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Stewart-Haas Racing Drivers Blocking Out the ‘Noise’ Surrounding Team’s Future

DARLINGTON, S.C. — With a new logo, new sponsors and the acquisitions of Josh Berry and Noah Gragson, the 2024 offseason was a time of change for Stewart-Haas Racing.

The team has had a solid start in what has been a down year for Ford, as Chase Briscoe and Gragson have combined for nine top-10 finishes in the first 12 races of the NASCAR Cup Series season. Briscoe is 12th in points, while Gragson is 19th despite a 35-point penalty assessed toward the start of the year.

But all those gains have been drowned out in the headlines by the uncertainties surrounding the team. SHR has been rumored to sell one or two of its charters since the start of the year, and the team has reportedly been contacting potential suitors for a price. But the rumor mill took a sharp turn last week, and there’s now a possibility that SHR might sell everything but the kitchen sink.

Despite the uncertainty surrounding SHR and its futures, its drivers are determined to block out the noise and press onward with the season.

“We’re just trying to stick to what we know and work hard and prepare for each and every weekend and not let the outside noise distract us,” Gragson said. “There’s obviously a lot of that going on right now, but I feel like if we can keep on doing our job as a group, there’d still hopefully be opportunity for us.

“With that being said, I’m so thankful and grateful for the No. 10 team, our group of guys on this team. They work so hard and I’m fortunate to be a part of it. We’re not letting the outside noise distract us. We’re just focused on the goal ahead and stick to the plan and keeping our standard.”

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“We all read it on the internet over and over again, right?” Berry said. “Obviously, when there’s smoke, there’s fire. All we can just go out and do is just try to do our best each and every week.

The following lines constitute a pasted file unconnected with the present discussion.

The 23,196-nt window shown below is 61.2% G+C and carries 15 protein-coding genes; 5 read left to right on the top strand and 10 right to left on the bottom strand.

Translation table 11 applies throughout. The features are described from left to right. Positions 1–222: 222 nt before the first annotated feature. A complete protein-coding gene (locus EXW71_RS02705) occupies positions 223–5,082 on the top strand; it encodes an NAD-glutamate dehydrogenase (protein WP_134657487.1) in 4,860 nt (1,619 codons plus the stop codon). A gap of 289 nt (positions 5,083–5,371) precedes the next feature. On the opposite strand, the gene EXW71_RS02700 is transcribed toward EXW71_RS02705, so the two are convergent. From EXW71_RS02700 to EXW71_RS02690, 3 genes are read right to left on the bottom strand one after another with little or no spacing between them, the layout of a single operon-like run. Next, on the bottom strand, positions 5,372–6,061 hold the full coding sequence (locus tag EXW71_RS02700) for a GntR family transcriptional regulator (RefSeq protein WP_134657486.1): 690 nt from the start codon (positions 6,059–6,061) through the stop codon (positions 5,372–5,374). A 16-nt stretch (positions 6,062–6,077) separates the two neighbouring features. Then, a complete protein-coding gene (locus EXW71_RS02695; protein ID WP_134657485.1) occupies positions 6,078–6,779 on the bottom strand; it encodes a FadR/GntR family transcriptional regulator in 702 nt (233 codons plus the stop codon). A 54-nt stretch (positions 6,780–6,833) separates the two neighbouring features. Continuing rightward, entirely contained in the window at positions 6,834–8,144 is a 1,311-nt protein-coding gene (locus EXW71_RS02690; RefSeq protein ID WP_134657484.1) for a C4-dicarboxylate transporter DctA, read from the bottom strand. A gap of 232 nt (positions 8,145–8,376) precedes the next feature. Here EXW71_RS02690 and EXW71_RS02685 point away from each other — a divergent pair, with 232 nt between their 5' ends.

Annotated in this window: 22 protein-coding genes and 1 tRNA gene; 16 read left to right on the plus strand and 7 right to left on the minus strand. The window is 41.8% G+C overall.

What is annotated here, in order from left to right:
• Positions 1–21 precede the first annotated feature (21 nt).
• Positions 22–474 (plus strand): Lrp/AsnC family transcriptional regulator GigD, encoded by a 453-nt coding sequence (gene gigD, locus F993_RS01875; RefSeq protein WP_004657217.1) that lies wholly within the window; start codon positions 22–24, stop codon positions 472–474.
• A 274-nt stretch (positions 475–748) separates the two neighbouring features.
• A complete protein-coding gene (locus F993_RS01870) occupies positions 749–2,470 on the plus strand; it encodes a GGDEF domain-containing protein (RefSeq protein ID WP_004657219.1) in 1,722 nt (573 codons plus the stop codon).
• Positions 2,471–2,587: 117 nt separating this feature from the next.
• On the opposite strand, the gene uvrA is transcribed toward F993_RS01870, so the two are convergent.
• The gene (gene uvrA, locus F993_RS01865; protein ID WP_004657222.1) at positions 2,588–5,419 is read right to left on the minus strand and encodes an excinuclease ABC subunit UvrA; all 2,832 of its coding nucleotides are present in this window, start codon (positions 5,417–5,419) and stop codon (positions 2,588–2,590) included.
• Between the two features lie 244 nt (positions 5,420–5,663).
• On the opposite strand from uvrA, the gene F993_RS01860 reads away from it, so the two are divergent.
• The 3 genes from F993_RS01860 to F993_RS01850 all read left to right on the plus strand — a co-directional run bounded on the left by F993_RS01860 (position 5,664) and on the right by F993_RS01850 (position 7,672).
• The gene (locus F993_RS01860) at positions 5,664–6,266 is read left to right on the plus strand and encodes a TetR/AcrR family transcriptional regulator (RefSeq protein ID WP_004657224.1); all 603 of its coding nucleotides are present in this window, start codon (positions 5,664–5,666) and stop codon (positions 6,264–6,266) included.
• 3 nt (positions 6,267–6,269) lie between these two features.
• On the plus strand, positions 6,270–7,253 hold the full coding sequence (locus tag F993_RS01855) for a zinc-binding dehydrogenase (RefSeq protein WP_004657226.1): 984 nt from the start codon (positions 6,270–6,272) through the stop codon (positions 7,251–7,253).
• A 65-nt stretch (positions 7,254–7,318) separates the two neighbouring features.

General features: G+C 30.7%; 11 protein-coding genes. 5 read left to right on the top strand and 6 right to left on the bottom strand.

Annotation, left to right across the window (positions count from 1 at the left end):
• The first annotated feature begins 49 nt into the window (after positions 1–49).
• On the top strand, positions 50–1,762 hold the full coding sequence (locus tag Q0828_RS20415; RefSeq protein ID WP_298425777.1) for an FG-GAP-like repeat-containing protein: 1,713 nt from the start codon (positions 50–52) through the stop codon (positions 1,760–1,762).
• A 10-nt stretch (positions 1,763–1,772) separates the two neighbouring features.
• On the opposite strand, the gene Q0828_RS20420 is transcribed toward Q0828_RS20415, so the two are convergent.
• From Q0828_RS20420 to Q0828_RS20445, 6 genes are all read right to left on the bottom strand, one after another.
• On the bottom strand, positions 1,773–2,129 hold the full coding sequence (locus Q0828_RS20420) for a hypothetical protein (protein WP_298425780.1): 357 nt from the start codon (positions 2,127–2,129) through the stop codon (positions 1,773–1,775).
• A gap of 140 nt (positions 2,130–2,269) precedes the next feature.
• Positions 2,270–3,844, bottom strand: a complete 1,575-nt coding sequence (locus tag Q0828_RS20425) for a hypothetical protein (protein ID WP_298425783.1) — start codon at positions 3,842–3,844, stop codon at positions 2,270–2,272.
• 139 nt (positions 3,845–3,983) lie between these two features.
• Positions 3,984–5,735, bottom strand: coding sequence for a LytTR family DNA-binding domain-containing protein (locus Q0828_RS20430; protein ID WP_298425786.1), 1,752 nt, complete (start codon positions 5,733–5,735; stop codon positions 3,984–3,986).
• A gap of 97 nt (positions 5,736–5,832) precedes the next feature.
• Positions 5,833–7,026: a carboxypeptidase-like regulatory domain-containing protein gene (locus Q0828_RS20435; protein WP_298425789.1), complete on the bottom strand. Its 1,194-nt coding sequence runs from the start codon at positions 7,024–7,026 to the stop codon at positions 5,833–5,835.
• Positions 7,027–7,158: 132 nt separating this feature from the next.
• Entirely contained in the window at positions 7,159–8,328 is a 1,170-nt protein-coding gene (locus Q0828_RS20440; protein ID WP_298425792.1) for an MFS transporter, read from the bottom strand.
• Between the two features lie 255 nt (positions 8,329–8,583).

“We can all talk about pressure and different things, but the reality of it is that we’re all trying to do the best we can each and every day, and sometimes it works out, sometimes it doesn’t. And for us, we’re just going to keep doing things right, trying to do everything we can to keep running up front and see what happens.”

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With his Cup rookie season back in 2021, Briscoe has been SHR’s longest-tenured driver since Kevin Harvick retired at the end of last year. Rumors aside, Briscoe commented on the growth that SHR has made this season in terms of teamwork, cooperation and cohesion.

“I feel like over the off season, the drivers probably spent more time together,” Briscoe said. “Everything this year has been better from a standpoint of a team side of things. Not that we weren’t a team before, but we certainly were almost four individual teams than just one organization, and now I feel like we’re trying to really work more as one organization.

“The teams from the crew chief side, the driver’s side, even the crew guys’ side. There are times in the past where I felt like some of my crew guys maybe didn’t even know other crew guys inside the organization. But now we all kind of hang out. The No. 41 guys, the No. 10 guys, all of us kind of hang out and do different stuff together.”

And just like Berry and Gragson, Briscoe hasn’t let the recent noise get to him or his team.

“I just feel like as a whole, we’re just in a way better place, and obviously there is a lot of uncertainty, and that’s where I think you got to stay strong” Briscoe said. “If you start cracking from the inside, that’s when things go really bad, really, really quickly.”

He’s also experienced this exact situation in the past, as Brad Keselowski Racing closed at the end of the 2017 NASCAR Craftsman Truck Series season, which left Briscoe out of a ride. He was later picked up SHR for a part-time Xfinity schedule in 2018, and he’s been with the team ever since.

“With all the rumors and stuff, I have a little bit of experience with this,” Briscoe said. “From my BKR days in the Truck Series, that team did shut down, and we were still able to win our last race ever as a company. I think just being able to experience that early on in my career has helped me a little bit, just trying to keep guys focused and motivated for whatever may come. That’s the big thing: just trying to stay positive and control what you can control.”

About the author

Stephen Stumpf is the NASCAR Content Director for Frontstretch, and his weekly columns include “Stat Sheet” and “4 Burning Questions.” Stephen also writes commentary, contributes weekly to the “Bringing the Heat” podcast and is frequently at the track for on-site coverage. A native of Texas, Stephen began following NASCAR at age 9 after attending his first race at Texas Motor Speedway.

Follow on Twitter @stephen_stumpf.

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Carl D.

Might as well go ahead and start silly season…

Echo

All they can do is continue but the smart ones will be thinking of a backup plan. You have to, you can’t say oh I wasn’t even thinking about it. Duh

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